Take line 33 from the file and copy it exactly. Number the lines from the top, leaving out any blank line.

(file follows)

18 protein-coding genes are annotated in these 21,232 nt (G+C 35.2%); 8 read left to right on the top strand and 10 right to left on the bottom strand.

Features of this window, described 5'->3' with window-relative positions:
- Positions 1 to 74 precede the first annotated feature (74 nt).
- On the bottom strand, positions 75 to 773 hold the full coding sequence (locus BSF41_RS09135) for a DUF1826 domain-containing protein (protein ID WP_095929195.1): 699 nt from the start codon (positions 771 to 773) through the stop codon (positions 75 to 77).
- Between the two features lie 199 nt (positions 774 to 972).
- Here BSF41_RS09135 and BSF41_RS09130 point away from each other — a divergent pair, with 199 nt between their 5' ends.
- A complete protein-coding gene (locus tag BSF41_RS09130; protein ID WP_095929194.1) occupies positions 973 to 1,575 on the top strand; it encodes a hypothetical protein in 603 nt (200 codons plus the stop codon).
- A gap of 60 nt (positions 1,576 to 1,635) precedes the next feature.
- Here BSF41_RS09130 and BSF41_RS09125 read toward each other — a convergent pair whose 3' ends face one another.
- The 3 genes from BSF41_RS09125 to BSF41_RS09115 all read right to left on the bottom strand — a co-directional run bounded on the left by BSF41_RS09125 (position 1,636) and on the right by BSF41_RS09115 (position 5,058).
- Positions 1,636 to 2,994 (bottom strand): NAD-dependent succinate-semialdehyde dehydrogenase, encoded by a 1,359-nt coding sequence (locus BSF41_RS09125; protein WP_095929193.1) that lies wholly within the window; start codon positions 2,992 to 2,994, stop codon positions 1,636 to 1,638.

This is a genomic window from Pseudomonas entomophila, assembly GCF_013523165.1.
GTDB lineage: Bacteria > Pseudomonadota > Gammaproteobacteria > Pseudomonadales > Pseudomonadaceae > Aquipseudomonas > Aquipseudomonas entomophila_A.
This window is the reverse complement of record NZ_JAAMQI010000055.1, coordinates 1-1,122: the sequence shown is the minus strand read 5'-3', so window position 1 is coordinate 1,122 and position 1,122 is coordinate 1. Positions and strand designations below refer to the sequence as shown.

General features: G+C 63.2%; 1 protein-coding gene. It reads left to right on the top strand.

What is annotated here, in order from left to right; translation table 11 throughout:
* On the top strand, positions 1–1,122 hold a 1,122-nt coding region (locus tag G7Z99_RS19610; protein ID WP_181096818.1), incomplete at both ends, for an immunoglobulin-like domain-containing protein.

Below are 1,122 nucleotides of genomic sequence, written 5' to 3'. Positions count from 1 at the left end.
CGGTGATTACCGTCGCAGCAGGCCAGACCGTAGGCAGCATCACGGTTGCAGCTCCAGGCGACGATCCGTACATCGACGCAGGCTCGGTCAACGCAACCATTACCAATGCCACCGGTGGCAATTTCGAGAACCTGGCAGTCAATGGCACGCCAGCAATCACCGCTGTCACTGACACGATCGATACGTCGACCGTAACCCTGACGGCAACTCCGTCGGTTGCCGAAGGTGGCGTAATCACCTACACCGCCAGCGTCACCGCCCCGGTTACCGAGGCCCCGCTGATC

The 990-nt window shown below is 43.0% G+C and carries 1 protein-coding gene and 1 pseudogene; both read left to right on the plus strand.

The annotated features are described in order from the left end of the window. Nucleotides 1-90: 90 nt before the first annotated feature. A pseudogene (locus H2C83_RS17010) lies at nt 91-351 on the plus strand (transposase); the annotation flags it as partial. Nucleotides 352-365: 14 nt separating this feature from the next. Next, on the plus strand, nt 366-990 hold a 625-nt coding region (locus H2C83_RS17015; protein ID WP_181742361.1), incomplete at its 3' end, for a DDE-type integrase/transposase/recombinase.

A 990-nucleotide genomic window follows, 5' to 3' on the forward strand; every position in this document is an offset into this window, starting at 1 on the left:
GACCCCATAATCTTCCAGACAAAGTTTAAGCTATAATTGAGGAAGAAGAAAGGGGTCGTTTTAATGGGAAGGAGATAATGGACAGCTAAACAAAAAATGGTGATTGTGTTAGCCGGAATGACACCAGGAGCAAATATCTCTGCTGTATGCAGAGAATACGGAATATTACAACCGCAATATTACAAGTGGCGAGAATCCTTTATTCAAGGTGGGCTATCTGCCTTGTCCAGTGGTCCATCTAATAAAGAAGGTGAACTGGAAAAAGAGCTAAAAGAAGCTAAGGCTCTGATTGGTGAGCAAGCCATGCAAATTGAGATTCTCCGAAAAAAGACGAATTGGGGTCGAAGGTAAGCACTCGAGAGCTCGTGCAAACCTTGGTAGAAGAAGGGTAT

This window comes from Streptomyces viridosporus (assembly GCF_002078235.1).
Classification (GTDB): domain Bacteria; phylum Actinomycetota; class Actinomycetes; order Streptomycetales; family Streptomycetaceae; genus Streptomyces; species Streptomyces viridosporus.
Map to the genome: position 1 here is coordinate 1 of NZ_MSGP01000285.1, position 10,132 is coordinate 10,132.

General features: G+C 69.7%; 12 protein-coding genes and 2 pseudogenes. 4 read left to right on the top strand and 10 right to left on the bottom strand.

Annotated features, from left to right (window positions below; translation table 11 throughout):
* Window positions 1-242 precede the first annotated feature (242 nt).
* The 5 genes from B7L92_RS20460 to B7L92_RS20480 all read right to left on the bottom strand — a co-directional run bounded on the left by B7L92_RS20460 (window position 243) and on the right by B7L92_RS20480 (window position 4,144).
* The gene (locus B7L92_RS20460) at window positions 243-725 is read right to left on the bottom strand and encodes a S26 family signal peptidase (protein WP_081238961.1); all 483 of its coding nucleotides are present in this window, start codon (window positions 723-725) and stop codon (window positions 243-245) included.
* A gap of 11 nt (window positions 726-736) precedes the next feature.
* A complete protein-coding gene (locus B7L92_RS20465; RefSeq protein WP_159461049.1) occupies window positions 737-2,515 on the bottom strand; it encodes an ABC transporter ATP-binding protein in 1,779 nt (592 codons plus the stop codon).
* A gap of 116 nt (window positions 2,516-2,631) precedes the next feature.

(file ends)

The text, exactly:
* A complete protein-coding gene (locus B7L92_RS20465; RefSeq protein WP_159461049.1) occupies window positions 737-2,515 on the bottom strand; it encodes an ABC transporter ATP-binding protein in 1,779 nt (592 codons plus the stop codon).